About the Author(s)


Jenna Johnston Email symbol
Division of Clinical Pharmacology, Department of Medicine, University of Cape Town, Cape Town, South Africa

Lubbe Wiesner symbol
Division of Clinical Pharmacology, Department of Medicine, University of Cape Town, Cape Town, South Africa

Peter Smith symbol
Division of Clinical Pharmacology, Department of Medicine, University of Cape Town, Cape Town, South Africa

Gary Maartens symbol
Division of Clinical Pharmacology, Department of Medicine, University of Cape Town, Cape Town, South Africa

Catherine Orrell symbol
Desmond Tutu HIV Centre, Institute of Infectious Disease and Molecular Medicine, Cape Town, South Africa
Department of Medicine, University of Cape Town, Cape Town, South Africa

Citation


Johnston J, Wiesner L, Smith P, Maartens G, Orrell C. Correlation of hair and plasma efavirenz concentrations in HIV-positive South Africans. S Afr J HIV Med. 2019;20(1), a881. https://doi.org/10.4102/sajhivmed.v20i1.881

Original Research

Correlation of hair and plasma efavirenz concentrations in HIV-positive South Africans

Jenna Johnston, Lubbe Wiesner, Peter Smith, Gary Maartens, Catherine Orrell

Received: 04 July 2018; Accepted: 21 Feb. 2019; Published: 29 Apr. 2019

Copyright: © 2019. The Author(s). Licensee: AOSIS.
This is an Open Access article distributed under the terms of the Creative Commons Attribution License, which permits unrestricted use, distribution, and reproduction in any medium, provided the original work is properly cited.

Abstract

Background: Antiretroviral concentrations in hair provide a longer window of drug detection and are useful for measuring longer-term drug exposure. Efavirenz is an important component of first-line treatment in resource-limited settings, but its concentrations in hair have not been well studied.

Methods: This study is a supplementary to a randomised controlled trial of an adherence intervention using an electronic adherence measuring device. Hair and plasma samples were collected from human immunodeficiency virus-positive patients in Cape Town, South Africa. Previously validated liquid chromatography tandem mass spectrometry methods were used to measure efavirenz concentrations in the collected hair and plasma samples. CYP2B6 genotyping of participants was also performed. Data analysis was performed using descriptive and comparative statistics as well as regression modelling.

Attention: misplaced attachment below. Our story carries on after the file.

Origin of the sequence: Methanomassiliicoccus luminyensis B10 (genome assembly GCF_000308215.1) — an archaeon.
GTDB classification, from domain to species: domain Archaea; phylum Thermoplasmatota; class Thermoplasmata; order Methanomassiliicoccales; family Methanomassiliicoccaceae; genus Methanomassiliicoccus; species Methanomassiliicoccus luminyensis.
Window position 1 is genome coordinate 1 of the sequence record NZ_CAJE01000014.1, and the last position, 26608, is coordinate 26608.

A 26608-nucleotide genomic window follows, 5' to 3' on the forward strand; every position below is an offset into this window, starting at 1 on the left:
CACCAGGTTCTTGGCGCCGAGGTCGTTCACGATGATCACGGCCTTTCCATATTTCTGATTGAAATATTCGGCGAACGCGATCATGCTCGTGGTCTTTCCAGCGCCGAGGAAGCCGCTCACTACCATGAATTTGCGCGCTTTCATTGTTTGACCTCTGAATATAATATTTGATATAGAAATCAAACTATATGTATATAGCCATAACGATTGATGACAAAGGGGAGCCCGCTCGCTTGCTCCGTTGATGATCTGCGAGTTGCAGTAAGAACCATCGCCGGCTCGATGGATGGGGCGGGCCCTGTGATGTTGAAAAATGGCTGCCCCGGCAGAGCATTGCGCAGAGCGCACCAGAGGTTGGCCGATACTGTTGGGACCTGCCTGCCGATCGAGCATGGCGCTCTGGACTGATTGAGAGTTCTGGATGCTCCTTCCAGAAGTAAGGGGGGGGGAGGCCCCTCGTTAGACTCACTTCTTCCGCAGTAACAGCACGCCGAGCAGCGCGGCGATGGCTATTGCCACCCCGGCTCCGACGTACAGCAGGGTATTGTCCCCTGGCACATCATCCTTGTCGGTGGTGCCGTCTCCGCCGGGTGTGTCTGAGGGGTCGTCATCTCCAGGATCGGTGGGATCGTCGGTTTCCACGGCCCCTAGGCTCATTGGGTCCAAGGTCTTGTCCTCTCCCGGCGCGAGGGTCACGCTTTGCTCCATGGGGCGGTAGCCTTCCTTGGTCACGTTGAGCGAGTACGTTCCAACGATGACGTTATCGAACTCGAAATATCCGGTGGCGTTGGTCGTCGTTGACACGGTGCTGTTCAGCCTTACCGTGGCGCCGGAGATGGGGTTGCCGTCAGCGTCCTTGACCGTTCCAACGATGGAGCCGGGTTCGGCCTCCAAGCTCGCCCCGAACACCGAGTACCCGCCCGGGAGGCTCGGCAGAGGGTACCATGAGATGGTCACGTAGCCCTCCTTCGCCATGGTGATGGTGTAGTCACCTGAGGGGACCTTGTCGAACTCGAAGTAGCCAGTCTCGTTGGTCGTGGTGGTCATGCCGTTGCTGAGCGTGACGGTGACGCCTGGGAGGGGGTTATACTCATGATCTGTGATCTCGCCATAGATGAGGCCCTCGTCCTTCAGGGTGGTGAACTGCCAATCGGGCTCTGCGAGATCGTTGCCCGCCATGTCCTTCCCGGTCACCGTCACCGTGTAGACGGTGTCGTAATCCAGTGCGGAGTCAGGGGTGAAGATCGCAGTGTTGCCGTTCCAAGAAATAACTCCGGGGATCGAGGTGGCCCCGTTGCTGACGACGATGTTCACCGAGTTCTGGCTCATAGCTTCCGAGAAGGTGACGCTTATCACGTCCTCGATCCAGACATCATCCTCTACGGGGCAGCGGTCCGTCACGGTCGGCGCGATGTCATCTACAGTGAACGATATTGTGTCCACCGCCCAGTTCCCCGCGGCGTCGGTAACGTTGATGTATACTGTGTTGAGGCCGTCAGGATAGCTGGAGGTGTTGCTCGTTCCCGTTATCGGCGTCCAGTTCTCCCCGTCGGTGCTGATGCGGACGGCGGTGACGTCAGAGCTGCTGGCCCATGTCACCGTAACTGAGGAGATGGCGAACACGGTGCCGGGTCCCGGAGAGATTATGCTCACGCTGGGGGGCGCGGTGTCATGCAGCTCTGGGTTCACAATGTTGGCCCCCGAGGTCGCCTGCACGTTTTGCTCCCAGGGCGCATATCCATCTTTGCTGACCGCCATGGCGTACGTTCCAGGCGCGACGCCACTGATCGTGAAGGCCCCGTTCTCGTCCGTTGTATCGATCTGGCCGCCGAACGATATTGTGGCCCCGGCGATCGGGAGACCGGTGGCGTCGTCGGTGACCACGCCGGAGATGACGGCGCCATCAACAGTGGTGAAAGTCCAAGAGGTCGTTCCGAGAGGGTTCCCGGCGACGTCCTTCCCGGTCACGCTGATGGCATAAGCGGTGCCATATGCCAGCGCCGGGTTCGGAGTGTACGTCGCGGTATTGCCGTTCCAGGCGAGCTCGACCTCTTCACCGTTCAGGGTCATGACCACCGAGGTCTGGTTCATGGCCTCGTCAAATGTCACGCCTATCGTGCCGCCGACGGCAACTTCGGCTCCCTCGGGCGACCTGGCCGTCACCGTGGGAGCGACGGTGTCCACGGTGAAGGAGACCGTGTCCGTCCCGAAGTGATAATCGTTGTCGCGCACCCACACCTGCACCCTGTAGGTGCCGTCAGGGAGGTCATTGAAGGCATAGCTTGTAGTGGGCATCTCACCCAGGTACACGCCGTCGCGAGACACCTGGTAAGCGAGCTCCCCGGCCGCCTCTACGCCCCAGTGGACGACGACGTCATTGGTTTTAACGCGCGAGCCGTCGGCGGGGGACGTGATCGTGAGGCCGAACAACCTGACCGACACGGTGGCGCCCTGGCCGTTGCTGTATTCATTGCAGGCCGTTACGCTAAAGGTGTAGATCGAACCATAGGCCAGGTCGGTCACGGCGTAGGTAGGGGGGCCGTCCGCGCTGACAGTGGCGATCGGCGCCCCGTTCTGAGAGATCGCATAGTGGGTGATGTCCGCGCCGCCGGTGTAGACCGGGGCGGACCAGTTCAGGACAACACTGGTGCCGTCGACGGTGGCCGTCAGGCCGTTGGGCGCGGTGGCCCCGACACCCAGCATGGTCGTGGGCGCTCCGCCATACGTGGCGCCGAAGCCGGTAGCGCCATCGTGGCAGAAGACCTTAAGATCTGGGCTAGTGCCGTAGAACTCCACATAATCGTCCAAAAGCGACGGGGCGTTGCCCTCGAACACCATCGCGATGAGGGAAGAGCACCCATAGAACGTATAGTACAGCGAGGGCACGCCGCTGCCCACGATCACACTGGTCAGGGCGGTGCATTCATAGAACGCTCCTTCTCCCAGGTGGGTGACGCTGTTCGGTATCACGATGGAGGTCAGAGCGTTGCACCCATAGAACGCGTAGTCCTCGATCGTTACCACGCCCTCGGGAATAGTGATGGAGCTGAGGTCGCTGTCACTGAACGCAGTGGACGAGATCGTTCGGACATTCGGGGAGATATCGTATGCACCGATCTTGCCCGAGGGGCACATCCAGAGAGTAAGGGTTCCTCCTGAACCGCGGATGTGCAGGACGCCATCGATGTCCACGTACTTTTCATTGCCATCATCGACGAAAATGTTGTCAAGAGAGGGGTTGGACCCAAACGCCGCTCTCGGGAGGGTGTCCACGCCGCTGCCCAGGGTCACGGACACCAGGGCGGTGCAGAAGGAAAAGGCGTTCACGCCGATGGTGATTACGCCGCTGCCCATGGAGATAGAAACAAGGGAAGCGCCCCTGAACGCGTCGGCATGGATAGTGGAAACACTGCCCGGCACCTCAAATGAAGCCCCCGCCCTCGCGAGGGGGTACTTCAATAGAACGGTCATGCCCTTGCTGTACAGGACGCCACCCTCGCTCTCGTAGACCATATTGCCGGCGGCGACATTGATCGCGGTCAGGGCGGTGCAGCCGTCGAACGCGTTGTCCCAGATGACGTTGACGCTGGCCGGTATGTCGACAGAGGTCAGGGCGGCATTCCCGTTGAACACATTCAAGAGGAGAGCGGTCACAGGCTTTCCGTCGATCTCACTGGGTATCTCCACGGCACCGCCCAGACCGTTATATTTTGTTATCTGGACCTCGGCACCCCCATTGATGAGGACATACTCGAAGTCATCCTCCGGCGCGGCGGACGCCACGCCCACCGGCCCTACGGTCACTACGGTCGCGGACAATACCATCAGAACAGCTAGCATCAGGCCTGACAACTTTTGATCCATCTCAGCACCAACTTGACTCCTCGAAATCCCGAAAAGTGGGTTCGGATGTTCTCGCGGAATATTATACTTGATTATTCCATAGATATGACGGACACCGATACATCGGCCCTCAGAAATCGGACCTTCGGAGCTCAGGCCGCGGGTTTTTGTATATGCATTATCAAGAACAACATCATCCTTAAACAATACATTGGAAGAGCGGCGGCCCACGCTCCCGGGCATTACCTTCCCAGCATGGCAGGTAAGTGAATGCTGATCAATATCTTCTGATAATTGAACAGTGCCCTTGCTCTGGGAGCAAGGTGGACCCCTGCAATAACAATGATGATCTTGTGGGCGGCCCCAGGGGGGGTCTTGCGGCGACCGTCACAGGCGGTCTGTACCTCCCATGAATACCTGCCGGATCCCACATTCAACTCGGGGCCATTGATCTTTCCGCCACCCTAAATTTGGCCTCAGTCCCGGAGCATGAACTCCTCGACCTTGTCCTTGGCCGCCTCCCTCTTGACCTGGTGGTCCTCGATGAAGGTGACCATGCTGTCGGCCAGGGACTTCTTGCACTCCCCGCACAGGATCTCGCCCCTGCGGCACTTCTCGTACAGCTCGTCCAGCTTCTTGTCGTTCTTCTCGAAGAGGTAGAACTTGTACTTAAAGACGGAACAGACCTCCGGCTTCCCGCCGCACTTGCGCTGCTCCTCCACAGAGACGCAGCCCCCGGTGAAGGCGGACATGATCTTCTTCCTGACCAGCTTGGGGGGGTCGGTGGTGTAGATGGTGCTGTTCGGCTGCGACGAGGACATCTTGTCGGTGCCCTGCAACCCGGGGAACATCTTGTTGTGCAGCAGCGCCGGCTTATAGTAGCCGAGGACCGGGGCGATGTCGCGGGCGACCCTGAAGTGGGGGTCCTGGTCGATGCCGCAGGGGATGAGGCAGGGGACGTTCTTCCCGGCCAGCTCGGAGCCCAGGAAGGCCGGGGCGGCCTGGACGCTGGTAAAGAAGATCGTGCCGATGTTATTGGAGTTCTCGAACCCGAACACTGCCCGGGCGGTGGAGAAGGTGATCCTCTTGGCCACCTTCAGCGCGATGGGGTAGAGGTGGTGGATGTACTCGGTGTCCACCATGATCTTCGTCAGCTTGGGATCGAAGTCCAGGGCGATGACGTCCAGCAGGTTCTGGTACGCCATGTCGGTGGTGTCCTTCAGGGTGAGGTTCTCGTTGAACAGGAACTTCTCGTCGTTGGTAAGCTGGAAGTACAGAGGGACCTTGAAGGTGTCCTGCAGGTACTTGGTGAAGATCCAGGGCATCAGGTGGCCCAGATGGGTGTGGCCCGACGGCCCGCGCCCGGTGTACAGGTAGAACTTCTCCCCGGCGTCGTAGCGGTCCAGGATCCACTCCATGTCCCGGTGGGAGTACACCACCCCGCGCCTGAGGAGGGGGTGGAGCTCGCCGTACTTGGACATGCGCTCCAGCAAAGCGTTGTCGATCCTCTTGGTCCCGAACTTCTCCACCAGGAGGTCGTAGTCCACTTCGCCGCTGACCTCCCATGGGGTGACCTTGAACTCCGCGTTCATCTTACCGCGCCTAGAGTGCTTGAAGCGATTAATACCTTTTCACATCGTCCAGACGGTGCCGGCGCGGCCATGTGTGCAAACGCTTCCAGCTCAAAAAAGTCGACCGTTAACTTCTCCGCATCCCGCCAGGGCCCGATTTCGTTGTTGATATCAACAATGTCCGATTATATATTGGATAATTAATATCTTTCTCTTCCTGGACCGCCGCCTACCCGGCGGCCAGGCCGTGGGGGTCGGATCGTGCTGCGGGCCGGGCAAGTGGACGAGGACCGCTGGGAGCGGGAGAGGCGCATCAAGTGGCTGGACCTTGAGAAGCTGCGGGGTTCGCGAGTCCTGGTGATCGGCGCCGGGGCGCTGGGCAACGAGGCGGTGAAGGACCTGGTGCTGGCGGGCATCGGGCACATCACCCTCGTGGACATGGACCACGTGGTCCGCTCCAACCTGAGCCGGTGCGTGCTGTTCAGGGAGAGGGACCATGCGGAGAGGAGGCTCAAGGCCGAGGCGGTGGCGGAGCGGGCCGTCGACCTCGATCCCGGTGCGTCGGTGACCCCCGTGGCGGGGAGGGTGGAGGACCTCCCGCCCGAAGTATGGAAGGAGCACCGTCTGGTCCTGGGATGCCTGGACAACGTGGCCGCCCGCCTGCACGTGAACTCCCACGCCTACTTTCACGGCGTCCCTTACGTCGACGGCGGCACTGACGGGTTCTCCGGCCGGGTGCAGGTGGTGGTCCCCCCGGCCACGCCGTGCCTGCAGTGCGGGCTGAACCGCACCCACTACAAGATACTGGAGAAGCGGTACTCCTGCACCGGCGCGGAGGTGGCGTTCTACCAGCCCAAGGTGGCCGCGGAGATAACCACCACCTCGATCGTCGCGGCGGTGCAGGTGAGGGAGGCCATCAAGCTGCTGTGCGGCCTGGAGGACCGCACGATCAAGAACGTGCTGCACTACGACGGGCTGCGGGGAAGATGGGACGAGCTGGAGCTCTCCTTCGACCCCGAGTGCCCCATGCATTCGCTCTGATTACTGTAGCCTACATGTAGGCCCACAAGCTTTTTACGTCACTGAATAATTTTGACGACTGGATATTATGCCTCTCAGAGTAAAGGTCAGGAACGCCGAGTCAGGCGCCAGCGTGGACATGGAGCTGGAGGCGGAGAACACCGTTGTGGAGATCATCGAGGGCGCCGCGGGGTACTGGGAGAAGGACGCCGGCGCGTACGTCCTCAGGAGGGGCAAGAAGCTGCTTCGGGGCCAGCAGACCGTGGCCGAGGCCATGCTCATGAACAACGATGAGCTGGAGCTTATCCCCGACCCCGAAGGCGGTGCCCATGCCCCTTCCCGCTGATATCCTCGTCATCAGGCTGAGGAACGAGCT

Results: Hair samples were collected from 59% of patients enrolled in the parent study. Results indicated that hair efavirenz concentrations were significantly influenced by participants’ CYP2B6 metaboliser status. Median efavirenz concentrations for extensive, intermediate and slow metaboliser genotypes were 3.54 ng/mg, 5.11 ng/mg and 10.66 ng/mg, respectively. A strong correlation was observed between the efavirenz concentrations measured in hair and plasma samples (Spearman’s correlation coefficients, 0.672–0.741, p < 0.0001). No relationship between hair efavirenz concentrations and virological failure or adherence measured using an electronic adherence was shown.

Conclusion: The results from this study provide further insight into the potential of using hair as a matrix for measuring antiretroviral concentrations. However, challenges experienced in collecting hair samples suggest that this adherence measure may have limited utility in an African population.

Keywords: Adherence; Antiretroviral therapy; Hair; Plasma; Drug concentrations.

Introduction

For antiretroviral therapy (ART) to be successful in preventing disease progression, high levels of adherence are required.1,2 Methods for measuring adherence include patient self-report, pill counts, pharmacy refill records, electronic drug monitoring and therapeutic drug monitoring (TDM). TDM involves the determination of drug or drug metabolite concentrations in plasma and, more recently, hair.3 Each of these methods has both advantages and disadvantages which have been discussed in detail in the literature.1,2,4,5,6 There remains no gold standard for determining adherence.7

TDM is a direct method of monitoring adherence by measuring drug exposure. Drug concentrations in plasma provide a short-term (up to a few days) assessment of drug exposure, whereas drug concentrations in hair provide a longer window of drug detection (weeks to months).3 There are benefits in analysing both plasma and hair samples because, while a low plasma concentration indicates recent poor drug exposure, a low hair concentration indicates average poor drug exposure for the previous month, as suggested by Van Zyl et al.8 Additionally, a high plasma concentration in combination with a low hair concentration could provide insight into the adherence patterns of patients and identify cases where medication is being taken just prior to clinic visits. Little data have been published comparing the relationship between antiretroviral (ARV) drug concentrations in these two matrices.8,9